“A Member State which decides to withdraw shall notify the European Council of its intention. In the light of the guidelines provided by the European Council, the Union shall negotiate and conclude an agreement with that State, setting out the arrangements for its withdrawal, taking account of the framework for its future relationship with the Union.”

      2. Mike Sivier Post author

        Oh, there will be an agreement. If the UK doesn’t get its act together, the agreement will be that there will be no free trade agreement and we must trade with the EU on WTO rules.

      3. Zippi

        You said that it was for the U.K.s benefit that the talks were even happening; I was merely showing that it is a condition of the £isbon Treaty, which was agreed by all Member States. Whether, or not there will be an agreement has yet to be seen. Not being privy to the negotiations, I can’t say; clearly, what we get is spin, on both sides so, we shall just have to wait but be under no illusion that the E.U. is doing anything out of goodness of its heart; these talks are happening, because they have to.

  2. Growing Flame

    Judging by the joyous reception given to her last “big speech” on the subject, May’s ineptitude will remain well hidden by the mass media. No matter what the outcome of the negotiations, the Tories and the Daily Mail, Sun, Telegraph, Express and Times will rally round and declare it a famous victory, comparable to Dunkirk.

  3. Zippi

    Of course, he’ll say that. Why are people so willing to see this fail? The E.U. wants everything its own way and who could blame it? It is no different from Theresa May “wanting her cake and eating it.” This is what negotiation is about’ both sides wanting the best for themselves. At some point both sides recognise that in order to get something that they want, they have to concede something, much like the U.K. did when it joined the E.E.C. The E.U. will realise that it cannot get everything that it wants, something that Theresa May acknowledged and accepted during her speech last week. Our people may not be the best but don’t lay all of the blame at their feet; the E.U, is continuing with its intransigence and at the end of the day, it is people, people on both sides of the E.U./ U.K. divide, who will suffer. It doesn’t have to be this way but until BOTH sides start negotiating and seeking to make a deal that will work for all parties concerned, nothing will change and the thing will be doomed to failure.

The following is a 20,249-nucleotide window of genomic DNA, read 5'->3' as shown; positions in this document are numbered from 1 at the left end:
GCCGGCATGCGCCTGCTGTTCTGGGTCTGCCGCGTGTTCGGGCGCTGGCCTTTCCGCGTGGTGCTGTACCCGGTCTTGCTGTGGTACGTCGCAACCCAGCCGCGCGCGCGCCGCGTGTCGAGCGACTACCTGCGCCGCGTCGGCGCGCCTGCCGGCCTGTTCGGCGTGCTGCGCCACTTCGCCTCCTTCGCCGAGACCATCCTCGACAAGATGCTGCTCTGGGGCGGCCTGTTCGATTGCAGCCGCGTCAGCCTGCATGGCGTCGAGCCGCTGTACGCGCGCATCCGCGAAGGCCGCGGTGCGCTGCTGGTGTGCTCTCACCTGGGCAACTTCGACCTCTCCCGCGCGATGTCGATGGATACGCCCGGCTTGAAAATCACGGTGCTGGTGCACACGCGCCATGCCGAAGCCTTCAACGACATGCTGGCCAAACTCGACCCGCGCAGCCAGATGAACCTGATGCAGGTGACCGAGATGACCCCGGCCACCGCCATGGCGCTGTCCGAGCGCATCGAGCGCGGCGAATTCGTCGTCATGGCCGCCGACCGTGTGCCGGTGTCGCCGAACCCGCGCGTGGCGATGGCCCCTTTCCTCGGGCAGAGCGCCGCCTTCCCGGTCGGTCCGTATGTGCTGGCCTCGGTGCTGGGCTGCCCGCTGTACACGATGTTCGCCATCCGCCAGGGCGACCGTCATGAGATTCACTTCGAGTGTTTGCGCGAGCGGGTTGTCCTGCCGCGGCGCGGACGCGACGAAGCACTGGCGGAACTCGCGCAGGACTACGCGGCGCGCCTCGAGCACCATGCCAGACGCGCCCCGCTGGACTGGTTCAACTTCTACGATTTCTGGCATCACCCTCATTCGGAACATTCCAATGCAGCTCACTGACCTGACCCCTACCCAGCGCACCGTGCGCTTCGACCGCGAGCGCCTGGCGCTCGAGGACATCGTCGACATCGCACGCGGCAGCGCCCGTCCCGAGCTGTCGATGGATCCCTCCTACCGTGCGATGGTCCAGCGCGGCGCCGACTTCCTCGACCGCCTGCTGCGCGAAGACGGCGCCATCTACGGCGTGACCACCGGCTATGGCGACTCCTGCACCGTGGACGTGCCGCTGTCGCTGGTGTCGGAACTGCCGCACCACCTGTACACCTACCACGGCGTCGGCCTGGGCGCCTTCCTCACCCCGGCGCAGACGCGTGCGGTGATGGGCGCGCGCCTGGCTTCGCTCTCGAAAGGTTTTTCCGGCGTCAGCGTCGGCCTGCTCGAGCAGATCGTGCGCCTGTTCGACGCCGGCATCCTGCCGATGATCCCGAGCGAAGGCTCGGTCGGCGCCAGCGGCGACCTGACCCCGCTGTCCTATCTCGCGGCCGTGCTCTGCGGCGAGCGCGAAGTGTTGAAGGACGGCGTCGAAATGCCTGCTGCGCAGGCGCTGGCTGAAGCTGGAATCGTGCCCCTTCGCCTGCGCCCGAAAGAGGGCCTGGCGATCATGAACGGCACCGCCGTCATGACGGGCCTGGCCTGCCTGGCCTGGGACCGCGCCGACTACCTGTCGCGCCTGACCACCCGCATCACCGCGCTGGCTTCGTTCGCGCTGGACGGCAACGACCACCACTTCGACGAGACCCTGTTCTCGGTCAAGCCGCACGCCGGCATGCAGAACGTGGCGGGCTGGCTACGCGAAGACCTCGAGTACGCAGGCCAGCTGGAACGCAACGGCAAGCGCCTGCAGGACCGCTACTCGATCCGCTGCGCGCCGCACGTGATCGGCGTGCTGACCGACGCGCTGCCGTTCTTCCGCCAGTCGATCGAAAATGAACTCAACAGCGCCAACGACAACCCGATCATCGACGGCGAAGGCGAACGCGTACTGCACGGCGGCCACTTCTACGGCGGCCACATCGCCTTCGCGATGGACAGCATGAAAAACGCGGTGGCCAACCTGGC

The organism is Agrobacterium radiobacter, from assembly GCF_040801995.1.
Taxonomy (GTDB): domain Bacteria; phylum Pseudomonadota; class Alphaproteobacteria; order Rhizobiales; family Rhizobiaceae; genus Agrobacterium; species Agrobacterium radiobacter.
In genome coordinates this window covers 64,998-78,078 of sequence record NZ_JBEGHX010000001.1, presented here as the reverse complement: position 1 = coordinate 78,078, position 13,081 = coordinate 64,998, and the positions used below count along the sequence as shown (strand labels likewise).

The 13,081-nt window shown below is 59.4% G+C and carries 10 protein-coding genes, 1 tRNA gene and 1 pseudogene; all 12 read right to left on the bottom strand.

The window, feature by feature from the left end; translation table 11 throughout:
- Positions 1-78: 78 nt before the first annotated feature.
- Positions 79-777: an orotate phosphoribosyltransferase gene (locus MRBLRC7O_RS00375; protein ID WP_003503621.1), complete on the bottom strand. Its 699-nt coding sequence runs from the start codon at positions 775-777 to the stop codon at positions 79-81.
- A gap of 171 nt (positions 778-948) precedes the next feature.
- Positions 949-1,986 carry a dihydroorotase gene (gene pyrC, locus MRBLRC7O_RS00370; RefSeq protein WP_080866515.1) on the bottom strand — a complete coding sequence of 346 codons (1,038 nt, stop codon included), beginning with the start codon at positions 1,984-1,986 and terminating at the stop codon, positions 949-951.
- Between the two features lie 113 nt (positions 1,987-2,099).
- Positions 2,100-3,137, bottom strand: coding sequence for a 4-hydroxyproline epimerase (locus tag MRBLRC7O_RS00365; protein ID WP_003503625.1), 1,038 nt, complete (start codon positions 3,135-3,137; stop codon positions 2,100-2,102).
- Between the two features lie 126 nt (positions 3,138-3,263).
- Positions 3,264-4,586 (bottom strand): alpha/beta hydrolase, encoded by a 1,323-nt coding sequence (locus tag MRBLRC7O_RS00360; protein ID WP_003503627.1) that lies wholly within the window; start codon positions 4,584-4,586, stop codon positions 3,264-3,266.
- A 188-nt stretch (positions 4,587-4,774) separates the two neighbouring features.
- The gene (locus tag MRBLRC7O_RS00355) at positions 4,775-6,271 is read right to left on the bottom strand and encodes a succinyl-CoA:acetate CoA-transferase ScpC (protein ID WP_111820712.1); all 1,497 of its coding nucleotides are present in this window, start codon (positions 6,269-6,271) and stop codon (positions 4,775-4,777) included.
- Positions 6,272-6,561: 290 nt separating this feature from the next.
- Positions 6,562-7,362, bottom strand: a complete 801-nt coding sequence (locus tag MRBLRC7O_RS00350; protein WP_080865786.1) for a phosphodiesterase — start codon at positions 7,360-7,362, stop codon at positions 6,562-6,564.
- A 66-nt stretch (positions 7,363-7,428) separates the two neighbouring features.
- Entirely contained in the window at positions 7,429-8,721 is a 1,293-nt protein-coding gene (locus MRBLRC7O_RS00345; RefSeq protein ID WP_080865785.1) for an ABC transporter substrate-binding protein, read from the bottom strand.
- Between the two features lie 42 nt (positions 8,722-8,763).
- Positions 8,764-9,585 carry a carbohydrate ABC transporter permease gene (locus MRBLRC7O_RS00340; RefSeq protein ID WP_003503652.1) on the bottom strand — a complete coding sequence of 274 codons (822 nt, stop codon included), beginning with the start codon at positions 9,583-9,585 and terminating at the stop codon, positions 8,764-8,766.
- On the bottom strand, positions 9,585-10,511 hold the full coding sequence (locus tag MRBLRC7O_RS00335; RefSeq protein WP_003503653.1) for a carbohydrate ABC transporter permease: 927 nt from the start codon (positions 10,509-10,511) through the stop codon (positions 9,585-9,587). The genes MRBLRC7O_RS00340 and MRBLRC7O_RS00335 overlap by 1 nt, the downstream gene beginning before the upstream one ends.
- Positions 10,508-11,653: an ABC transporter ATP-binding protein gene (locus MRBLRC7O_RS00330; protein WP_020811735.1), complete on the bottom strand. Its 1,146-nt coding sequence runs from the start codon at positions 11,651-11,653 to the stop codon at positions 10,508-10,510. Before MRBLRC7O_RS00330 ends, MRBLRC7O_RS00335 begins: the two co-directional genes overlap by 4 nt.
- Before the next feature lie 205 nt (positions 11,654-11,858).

1. Mike Sivier Post author

      Of the things the EU wants, what hasn’t it managed to get?
      As far as I can tell, the UK has given way on everything.

  4. Emily

    It’s May’s red lines that are acceptable to the EU…from the start she’s been deliberately unclear about what she wants and the people of NI have said no hard border…the EU have lost their patients with her and who can blame them

  5. Growing Flame

    Yes, I chose Dunkirk as a good example of a defeat and humiliation that was turned into a victory by not looking too closely, and being desperate for something positive in a difficult period. It also involved abandoning other European allies before having to take years to try to rebuild relations again. All in all a pretty inspired choice.